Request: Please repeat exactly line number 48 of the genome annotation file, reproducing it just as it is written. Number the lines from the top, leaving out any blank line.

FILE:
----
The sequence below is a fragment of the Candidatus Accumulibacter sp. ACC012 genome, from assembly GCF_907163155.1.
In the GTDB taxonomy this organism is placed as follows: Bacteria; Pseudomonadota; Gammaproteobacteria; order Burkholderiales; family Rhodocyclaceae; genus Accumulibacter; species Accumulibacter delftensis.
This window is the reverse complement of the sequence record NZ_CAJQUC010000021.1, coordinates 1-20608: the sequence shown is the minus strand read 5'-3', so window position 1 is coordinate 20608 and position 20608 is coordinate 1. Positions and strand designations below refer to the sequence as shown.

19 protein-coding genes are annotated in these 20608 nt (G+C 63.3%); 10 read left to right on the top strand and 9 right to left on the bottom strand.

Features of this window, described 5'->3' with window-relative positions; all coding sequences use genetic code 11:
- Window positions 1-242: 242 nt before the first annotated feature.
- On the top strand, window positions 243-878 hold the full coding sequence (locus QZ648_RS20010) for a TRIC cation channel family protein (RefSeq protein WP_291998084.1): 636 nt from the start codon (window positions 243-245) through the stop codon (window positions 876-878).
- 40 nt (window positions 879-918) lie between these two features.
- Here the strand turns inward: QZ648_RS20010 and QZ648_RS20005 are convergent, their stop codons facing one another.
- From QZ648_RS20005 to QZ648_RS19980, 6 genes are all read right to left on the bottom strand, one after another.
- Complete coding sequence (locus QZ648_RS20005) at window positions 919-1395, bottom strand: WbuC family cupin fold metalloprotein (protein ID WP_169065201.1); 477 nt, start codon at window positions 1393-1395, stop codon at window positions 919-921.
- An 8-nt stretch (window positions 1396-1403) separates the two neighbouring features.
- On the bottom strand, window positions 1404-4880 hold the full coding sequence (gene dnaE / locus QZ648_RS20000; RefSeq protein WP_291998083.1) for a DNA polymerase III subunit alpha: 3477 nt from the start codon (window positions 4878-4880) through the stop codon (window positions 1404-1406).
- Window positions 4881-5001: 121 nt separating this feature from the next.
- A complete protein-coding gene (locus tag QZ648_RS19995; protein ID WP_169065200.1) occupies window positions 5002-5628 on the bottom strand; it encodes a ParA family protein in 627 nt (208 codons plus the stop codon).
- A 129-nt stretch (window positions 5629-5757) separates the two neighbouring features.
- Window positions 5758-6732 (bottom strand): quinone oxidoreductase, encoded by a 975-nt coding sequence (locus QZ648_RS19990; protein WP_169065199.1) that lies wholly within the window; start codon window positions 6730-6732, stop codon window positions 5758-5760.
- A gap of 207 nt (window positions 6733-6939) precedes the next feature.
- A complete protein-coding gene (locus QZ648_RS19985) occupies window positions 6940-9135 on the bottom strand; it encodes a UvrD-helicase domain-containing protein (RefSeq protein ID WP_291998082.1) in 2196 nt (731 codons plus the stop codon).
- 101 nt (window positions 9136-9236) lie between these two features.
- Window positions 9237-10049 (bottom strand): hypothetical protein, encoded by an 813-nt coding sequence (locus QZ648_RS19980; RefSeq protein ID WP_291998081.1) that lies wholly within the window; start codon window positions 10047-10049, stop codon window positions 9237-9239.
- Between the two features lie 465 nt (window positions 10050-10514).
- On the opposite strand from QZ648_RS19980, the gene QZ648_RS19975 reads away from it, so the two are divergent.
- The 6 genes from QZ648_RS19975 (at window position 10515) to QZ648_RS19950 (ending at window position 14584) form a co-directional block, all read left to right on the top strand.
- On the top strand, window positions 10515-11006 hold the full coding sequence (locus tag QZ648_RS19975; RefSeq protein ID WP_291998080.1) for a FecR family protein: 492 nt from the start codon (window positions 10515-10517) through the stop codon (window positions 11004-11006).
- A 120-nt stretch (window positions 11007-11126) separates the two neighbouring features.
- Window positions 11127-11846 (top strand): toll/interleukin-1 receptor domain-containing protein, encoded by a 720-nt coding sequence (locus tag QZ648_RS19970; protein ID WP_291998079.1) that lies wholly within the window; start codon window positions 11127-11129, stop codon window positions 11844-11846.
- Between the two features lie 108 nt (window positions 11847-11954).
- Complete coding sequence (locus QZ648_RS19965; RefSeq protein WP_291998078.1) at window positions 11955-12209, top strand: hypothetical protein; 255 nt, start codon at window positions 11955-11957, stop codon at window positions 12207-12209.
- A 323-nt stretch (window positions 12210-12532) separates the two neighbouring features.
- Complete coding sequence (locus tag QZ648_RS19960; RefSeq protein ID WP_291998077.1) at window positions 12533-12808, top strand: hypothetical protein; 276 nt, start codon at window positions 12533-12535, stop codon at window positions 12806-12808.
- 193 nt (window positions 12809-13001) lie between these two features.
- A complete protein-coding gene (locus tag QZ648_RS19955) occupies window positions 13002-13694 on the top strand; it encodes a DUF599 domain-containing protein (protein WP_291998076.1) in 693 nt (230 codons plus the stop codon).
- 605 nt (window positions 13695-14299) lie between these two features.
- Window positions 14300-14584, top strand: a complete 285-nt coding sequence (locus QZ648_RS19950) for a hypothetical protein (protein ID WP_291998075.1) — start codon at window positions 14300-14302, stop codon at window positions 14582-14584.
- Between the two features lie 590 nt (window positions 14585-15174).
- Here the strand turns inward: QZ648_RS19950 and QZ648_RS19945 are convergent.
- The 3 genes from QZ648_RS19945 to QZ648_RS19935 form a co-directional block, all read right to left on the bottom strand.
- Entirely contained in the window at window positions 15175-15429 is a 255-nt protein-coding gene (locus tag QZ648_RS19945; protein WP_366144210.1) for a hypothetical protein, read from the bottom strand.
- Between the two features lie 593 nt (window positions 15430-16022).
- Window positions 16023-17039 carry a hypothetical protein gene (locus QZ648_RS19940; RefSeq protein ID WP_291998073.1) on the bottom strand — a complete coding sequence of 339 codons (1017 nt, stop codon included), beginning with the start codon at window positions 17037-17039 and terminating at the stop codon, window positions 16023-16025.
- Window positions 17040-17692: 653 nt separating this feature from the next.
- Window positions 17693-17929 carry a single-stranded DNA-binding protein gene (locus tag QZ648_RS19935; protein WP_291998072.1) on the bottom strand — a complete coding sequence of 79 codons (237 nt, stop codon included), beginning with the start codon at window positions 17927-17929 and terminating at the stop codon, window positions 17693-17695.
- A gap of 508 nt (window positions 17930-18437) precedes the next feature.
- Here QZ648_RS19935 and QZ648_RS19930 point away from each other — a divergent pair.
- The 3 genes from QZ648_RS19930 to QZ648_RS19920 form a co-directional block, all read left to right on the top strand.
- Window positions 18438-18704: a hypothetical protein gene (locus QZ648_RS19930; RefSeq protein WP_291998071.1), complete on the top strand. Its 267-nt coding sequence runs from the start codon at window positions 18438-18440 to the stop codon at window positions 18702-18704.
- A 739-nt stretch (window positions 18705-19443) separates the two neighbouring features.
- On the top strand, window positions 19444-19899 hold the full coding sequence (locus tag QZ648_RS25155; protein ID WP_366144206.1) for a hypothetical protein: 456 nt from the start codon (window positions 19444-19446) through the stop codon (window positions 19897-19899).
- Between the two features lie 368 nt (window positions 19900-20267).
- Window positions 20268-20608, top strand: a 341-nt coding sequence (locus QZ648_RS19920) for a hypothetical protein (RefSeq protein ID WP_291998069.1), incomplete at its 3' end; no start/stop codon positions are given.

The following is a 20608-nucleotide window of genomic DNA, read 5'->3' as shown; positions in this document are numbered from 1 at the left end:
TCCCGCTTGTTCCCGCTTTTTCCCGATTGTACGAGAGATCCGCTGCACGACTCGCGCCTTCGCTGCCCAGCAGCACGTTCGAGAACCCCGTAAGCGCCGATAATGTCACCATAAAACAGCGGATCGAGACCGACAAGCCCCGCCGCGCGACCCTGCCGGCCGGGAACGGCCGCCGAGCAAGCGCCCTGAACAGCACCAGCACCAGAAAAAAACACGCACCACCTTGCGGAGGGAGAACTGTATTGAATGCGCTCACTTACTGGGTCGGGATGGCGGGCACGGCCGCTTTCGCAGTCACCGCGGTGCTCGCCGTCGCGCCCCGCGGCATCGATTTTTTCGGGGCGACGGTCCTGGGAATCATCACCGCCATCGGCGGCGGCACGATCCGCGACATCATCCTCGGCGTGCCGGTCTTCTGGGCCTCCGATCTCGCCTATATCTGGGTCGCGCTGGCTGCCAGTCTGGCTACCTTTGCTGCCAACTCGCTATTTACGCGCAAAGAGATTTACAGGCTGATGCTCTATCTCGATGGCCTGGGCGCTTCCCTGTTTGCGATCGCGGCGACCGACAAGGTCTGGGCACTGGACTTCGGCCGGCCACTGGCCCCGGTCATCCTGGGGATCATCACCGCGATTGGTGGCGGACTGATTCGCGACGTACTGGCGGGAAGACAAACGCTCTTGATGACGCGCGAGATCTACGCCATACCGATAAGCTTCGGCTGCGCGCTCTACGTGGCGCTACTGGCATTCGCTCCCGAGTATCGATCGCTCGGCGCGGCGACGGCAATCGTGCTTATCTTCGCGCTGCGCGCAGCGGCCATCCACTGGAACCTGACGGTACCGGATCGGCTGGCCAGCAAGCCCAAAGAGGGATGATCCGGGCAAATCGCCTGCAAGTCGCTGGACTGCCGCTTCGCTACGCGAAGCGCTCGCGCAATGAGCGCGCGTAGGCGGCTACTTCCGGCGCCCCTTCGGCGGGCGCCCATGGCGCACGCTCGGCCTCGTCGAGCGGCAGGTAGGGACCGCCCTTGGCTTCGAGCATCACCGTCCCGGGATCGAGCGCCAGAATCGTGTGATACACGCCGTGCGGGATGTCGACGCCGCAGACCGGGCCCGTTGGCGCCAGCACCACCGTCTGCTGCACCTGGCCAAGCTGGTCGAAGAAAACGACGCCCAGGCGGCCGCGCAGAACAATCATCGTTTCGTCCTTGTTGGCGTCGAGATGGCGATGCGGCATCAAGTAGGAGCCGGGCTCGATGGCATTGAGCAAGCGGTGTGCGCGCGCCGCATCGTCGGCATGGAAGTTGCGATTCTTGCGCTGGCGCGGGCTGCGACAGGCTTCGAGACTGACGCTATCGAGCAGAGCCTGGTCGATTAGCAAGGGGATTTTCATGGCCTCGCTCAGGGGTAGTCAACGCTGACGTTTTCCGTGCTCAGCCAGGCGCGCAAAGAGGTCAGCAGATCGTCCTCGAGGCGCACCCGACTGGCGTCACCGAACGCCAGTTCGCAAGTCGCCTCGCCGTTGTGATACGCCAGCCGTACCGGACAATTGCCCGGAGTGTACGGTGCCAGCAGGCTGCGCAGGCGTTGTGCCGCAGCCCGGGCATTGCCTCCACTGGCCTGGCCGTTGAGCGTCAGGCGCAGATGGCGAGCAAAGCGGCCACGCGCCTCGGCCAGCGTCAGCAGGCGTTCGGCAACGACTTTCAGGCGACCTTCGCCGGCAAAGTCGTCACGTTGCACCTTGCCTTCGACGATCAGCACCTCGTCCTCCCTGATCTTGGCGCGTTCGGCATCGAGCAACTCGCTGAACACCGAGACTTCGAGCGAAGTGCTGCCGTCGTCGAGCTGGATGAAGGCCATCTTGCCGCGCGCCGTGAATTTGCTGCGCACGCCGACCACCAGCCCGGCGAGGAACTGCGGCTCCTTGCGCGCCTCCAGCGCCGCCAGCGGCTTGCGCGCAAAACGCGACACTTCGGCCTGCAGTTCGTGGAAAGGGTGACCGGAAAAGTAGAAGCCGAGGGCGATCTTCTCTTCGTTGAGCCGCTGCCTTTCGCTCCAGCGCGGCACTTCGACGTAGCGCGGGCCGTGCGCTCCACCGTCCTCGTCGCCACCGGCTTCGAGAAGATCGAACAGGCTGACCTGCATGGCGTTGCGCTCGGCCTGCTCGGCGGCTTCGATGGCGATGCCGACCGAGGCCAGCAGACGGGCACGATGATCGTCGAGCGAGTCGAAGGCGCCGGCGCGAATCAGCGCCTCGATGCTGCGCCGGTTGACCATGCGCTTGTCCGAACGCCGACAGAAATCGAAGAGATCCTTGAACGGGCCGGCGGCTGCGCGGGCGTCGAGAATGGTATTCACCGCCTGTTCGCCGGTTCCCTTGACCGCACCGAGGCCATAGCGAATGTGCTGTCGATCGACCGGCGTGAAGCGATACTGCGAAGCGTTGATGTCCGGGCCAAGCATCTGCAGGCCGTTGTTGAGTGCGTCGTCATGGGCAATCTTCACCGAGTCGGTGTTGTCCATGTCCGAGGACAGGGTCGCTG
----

- A 739-nt stretch (window positions 18705-19443) separates the two neighbouring features.